Chrysis ignita.

I spoke of a successful fledging of Skylarks and there is also a recently-fledged family of Mistle Thrushes. Here is one of the adult Mistle Thrushes with a cherry.

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We were wondering who was eating all the cherries and had given the Wood Pigeons all the blame. Here is a Woodpigeon, now with a newly polished halo:

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We also have a recently-fledged family of Magpies appearing on several of the cameras:

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The House Sparrows that were nesting in the House Martin nest box also seem to have now fledged. But look what we photographed inspecting the box a couple of days ago:


It’s a Swift. This House Martin box is near the Swift box and we have been playing Swift calls near these boxes since the Swifts started arriving this summer which has resulted in so much Swift action. In terms of attracting Swifts to the area so that they notice the nest box, the whole thing has been a huge success. However, this is the first time that we have noticed one of them actually stopping off to properly investigate. The big question is, why are they looking in the House Martin box rather than the especially-built-for-them Swift box?

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Swift box with passing Swift, attracted by Swift calls playing.

It is too late for them to nest in the box this year but I feel quietly confident that some of these Swifts will return next year and remember this box when searching for a nest site.

Before moving from the meadows, there are some more photos that I wanted to include:

A magnificent Jay
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A moulting and less than magnificent Jay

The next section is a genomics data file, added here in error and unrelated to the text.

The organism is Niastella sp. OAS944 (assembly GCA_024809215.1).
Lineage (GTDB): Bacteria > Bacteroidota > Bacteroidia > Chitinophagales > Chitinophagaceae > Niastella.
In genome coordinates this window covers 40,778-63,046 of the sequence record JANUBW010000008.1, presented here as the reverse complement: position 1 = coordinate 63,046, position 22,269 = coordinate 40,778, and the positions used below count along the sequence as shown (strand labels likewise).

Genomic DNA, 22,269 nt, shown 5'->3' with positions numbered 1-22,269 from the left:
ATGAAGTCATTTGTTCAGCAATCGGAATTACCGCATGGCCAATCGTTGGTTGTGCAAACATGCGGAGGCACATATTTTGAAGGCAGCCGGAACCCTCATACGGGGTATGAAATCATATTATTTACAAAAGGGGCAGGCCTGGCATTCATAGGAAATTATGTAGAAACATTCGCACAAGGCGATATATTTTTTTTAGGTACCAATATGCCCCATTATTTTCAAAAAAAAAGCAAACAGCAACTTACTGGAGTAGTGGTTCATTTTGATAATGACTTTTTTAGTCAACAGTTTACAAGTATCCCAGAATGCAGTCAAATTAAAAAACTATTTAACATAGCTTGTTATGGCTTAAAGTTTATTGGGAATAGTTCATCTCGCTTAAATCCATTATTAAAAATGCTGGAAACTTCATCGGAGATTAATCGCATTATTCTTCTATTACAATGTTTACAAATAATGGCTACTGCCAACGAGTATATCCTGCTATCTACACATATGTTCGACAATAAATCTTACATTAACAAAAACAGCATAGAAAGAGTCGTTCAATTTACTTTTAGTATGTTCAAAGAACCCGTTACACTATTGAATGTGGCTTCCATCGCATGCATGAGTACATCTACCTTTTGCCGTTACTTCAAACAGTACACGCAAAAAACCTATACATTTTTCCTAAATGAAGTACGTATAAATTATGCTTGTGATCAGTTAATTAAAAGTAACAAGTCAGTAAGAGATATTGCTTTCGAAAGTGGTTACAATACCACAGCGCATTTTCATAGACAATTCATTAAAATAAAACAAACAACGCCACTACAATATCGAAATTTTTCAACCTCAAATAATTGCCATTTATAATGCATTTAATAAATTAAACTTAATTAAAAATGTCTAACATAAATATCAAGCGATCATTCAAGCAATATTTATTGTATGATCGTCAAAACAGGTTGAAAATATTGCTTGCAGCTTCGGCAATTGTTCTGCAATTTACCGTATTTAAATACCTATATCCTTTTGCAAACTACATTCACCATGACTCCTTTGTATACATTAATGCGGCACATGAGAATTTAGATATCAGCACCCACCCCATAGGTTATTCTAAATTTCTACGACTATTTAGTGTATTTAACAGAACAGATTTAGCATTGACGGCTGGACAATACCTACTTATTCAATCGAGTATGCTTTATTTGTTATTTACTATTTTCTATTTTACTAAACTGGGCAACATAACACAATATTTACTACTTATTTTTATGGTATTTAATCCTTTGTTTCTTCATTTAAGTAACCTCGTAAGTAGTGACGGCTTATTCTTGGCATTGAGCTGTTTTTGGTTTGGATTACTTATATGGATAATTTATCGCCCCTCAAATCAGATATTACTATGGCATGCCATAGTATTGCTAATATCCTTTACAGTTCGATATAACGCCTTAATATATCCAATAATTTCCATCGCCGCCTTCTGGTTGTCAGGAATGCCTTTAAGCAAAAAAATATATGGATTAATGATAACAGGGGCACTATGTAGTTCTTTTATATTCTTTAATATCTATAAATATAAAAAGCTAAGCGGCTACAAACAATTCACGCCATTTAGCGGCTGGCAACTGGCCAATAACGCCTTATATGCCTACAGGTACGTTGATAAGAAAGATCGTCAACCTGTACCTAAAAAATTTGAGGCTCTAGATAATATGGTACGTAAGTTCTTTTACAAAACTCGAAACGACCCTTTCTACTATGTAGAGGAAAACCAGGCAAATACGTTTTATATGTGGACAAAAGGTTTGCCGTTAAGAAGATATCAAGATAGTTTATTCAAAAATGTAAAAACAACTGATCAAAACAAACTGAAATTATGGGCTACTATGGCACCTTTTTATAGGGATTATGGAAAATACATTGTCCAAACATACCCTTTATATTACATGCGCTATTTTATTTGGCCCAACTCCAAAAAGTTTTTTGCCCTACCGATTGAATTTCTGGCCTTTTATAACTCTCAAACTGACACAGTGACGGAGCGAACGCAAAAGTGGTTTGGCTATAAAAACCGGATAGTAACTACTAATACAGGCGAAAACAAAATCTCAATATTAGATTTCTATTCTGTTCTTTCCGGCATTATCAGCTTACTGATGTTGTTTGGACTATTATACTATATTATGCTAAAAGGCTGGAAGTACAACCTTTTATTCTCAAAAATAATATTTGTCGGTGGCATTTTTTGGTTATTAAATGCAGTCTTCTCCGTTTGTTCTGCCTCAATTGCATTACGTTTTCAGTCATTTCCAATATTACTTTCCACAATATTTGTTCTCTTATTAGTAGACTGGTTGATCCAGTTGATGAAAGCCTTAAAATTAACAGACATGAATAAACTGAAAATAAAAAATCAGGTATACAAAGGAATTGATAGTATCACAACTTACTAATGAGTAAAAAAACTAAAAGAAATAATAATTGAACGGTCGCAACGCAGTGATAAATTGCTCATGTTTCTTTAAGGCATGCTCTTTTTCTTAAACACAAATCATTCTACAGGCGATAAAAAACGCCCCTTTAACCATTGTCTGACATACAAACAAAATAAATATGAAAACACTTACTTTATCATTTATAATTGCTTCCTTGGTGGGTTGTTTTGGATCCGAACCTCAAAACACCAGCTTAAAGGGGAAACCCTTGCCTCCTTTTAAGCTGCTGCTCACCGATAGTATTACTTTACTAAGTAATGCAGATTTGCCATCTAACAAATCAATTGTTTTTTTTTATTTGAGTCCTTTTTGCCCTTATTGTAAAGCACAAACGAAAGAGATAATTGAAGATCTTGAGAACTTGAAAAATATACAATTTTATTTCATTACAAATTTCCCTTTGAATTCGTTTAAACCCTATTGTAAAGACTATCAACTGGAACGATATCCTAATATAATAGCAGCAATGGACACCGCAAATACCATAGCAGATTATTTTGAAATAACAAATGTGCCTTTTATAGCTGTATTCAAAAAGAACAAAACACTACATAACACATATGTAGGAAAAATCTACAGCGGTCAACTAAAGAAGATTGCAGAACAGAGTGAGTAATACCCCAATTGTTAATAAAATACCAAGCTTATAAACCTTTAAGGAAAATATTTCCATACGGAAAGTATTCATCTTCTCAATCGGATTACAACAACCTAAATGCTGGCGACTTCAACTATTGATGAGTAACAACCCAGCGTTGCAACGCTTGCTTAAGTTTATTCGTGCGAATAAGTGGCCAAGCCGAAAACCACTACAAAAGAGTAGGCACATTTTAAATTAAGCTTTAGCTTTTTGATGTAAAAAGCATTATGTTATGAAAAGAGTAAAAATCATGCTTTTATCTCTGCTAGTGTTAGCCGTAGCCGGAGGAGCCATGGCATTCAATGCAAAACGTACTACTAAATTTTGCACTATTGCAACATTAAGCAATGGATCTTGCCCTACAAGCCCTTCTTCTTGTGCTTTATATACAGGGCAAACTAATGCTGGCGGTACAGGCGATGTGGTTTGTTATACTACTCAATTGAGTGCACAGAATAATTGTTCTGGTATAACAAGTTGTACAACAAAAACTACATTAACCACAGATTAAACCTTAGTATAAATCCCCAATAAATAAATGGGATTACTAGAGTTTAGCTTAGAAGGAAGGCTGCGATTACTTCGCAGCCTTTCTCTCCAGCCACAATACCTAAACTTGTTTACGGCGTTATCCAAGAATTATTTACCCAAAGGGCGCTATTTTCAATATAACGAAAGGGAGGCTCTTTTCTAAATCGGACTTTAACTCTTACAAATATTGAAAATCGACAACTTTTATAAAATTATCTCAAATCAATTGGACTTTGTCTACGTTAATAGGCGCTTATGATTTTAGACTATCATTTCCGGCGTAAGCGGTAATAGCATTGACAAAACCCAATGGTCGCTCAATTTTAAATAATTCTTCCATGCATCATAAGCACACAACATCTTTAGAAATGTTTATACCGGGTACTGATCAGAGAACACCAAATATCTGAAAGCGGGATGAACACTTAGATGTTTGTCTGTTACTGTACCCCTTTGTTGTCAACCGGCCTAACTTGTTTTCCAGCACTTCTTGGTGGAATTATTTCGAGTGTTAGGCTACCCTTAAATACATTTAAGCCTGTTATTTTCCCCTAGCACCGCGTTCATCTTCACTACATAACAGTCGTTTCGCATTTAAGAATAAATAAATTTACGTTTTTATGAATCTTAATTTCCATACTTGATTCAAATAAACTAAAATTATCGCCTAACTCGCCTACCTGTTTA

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One of the juvenile Badgers
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About to go to bed at dawn.
Corizus hyoscyami - mating pair.
Corizus hyoscyami – mating pair.
Fox with tick.
Seven-spot Ladybird going in for the kill. Three spots on each wing and a larger central seventh spot just behind the head.
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Mistle Thrush with May Bug
Found two more Pyramidal Orchids – but total count this year is a dismal four.
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Nice arrangement of three Fox cubs

At the wood, there has been a Sparrowhawk drinking from the pond:

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There was an Owl pellet on one of the reptile sampling squares. I had a prod of it and it was full of small bones and fur:


As part of trying to think positively about all the nettles in the wood, I looked to see if there were signs of them being used as a resource by other things. I found several of these bugs:

Grypocoris stysi
Grypocoris stysi

When I looked them up in the book, the description of their habitat said ‘woodlands, often on nettles’ which was satisfyingly exactly where I found them.

My last photos for today are of a particular kind of spider web of which there are many at the moment both in the wood and the meadows

In the wood, covered in some dew.
In the meadows.

The black ball in the centre of the web is a mass of spiderlings. As soon as they notice you getting close, they immediately and extremely quickly disperse throughout the whole web. I presume that this is an anti-predator adaptation – the mass of spiderlings might represent a tasty mouthful whereas individual tiny spiderlings are probably not worth pursuing. I am currently unsure of the species of spider but hope to investigate further and be able to report back next time.